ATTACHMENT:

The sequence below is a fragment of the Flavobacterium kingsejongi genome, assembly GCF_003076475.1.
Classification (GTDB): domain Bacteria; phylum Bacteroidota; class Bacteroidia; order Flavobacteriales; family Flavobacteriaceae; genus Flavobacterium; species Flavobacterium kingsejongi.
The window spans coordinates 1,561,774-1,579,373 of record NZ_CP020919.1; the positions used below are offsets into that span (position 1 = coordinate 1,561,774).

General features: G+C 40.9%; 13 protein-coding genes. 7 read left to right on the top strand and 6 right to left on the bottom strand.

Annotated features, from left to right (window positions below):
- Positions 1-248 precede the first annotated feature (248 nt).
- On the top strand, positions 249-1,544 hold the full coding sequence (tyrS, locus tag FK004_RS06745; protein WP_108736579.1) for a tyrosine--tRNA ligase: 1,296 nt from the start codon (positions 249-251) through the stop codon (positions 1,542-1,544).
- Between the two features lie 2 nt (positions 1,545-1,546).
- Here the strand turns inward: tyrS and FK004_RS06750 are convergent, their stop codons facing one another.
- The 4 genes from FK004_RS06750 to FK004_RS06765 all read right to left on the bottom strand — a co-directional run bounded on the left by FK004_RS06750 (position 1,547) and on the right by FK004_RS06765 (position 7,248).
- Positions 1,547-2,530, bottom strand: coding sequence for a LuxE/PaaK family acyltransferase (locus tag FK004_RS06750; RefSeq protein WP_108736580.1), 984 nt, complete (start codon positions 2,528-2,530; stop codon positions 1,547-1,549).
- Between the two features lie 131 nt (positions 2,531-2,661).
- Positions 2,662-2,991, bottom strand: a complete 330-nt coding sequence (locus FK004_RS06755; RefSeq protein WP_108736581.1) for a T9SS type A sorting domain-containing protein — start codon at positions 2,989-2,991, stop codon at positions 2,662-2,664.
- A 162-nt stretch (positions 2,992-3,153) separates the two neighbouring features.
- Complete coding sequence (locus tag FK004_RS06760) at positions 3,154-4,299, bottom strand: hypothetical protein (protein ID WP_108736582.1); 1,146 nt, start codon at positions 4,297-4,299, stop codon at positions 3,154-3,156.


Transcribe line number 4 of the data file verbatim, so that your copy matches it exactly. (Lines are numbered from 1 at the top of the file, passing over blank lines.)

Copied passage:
General features: G+C 40.9%; 13 protein-coding genes. 7 read left to right on the top strand and 6 right to left on the bottom strand.